AT&T provided the following statement:
"Our investment decisions are based on the capacity needs of our network and demand for our services. We do not 'redline' internet access, and any suggestion that we do is wrong. We have invested more in the United States over the past five years (2015–2019) than any other public company. We have spent more than $125 billion in our US wireless and wireline networks, including capital investments and acquisition of wireless spectrum and operations. Our 5G network provides high-speed internet access nationwide, our fiber network serves more 18 million customer locations, and we continue to invest to expand both networks.
No More DSL for New Customers
AT&T's wireline internet offerings fall roughly into three categories. Fiber-to-the-home is the fastest option for both download and upload speeds. The other two categories rely on old copper phone lines and are both technically DSL offerings, but they differ in how close the homes are to AT&T's fiber network.
AT&T calls the faster of these two copper-based services AT&T Internet and advertises download speeds of up to 100 Mbps. AT&T is still offering this service to new customers. The DSL service that AT&T has discontinued tops out at 6-Mbps downloads, according to USA Today article published Saturday.
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"AT&T reported 653,000 total DSL connections at the end of its second quarter, compared to 14.48 million on its fiber-optic and hybrid-fiber services," the article said. "The latter, sold as AT&T Internet, combines fiber trunk lines with DSL last-mile connections for faster speeds."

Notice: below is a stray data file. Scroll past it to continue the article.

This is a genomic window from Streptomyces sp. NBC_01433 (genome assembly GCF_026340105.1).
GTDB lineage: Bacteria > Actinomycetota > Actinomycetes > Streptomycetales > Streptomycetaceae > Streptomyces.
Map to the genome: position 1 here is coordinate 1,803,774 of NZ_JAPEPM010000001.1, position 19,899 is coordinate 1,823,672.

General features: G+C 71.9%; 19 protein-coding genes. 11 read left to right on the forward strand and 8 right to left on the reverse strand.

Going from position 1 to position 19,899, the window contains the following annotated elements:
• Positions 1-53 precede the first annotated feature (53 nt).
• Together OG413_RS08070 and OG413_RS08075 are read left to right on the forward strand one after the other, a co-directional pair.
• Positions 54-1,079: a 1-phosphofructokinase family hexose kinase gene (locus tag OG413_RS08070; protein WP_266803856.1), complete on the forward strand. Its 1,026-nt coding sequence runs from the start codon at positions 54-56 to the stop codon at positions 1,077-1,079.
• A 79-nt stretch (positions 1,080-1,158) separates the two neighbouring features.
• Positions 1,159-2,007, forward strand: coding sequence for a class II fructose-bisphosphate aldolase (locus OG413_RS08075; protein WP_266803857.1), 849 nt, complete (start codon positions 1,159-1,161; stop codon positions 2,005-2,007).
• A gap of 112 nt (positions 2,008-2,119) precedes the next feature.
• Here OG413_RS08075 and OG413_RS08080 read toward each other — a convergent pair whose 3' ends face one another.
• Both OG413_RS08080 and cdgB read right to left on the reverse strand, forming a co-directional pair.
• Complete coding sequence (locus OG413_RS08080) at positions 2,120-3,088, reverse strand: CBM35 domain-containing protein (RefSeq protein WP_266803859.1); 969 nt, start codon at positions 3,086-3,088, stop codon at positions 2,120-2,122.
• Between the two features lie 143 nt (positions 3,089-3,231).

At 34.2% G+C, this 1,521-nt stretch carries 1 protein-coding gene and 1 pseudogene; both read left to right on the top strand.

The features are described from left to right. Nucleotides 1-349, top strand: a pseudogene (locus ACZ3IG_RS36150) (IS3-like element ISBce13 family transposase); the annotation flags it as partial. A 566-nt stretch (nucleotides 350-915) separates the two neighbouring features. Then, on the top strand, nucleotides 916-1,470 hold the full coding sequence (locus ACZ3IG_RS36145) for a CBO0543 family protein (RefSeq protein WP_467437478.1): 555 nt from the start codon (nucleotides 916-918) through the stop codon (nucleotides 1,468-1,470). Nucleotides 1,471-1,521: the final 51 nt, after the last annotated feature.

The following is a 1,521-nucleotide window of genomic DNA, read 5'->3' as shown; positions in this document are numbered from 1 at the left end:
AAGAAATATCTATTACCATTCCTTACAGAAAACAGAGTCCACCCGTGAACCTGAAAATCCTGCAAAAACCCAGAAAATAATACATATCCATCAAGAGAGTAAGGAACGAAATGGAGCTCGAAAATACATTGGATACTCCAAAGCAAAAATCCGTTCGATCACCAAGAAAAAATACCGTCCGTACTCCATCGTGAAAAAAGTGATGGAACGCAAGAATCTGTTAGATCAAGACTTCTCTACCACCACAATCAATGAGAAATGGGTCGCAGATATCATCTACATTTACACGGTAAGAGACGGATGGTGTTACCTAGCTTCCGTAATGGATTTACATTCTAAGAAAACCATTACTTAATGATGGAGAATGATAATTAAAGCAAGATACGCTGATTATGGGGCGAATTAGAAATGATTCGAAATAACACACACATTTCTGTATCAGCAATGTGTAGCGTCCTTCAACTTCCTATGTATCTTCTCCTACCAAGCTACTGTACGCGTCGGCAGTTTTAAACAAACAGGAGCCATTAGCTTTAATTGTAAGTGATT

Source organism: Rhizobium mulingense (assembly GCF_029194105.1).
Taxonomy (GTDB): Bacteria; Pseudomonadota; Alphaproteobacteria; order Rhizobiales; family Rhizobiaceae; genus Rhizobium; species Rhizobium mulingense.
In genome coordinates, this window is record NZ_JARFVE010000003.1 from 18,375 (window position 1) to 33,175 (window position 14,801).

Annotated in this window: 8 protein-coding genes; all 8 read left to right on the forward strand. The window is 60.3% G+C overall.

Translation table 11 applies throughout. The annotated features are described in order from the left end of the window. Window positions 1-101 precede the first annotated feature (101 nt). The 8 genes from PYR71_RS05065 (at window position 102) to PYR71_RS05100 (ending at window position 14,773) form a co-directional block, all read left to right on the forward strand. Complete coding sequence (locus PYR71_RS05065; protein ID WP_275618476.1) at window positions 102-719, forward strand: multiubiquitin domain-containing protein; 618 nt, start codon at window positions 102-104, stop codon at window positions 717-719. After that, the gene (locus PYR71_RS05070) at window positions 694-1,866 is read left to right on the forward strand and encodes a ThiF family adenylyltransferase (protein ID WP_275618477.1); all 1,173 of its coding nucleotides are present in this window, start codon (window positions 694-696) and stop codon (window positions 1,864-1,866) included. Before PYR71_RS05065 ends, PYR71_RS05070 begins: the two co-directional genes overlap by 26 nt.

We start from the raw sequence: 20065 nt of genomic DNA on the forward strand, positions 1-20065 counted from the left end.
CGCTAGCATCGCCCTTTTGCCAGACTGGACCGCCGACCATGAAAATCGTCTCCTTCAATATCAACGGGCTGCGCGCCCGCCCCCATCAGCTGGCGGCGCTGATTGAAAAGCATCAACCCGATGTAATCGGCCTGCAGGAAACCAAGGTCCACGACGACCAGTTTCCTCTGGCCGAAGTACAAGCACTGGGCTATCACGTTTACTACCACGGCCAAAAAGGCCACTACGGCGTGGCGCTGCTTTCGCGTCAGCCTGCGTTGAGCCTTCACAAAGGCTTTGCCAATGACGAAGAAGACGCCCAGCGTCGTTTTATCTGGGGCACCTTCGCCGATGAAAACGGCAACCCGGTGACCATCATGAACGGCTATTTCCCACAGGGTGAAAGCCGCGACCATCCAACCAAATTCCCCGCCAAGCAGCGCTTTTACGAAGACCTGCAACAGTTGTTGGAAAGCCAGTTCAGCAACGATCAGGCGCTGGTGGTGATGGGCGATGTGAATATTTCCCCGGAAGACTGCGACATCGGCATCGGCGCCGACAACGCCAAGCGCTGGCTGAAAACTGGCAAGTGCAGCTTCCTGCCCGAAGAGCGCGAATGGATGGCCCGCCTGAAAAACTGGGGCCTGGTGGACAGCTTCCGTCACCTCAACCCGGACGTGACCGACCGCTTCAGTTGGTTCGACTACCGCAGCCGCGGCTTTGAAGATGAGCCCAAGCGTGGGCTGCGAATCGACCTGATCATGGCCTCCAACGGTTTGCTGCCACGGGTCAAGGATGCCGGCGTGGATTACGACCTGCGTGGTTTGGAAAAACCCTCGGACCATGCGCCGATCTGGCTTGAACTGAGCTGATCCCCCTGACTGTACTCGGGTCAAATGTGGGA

An AT&T statement said, "We're beginning to phase out outdated services like DSL and new orders for the service will no longer be supported after October 1. Current DSL customers will be able to continue their existing service or where possible upgrade to our 100 percent fiber network." AT&T's official DSL webpage has been updated to state that "AT&T no longer offers DSL service."
Of the 38 million households in AT&T territory that do not have fiber-to-the home, 22.6 million have access to VDSL (aka fiber-to-the-node), 13.9 million have the older DSL technology, and 1.5 million have fixed wireless, the CWA said.
"AT&T's poor maintenance of its DSL networks, with limited capacity for new connections, results in would-be new customers in some areas being denied service entirely or told they can only subscribe to fixed wireless service (a 4G wireless connection for home use, designed for rural areas)," the CWA/NDIA report said.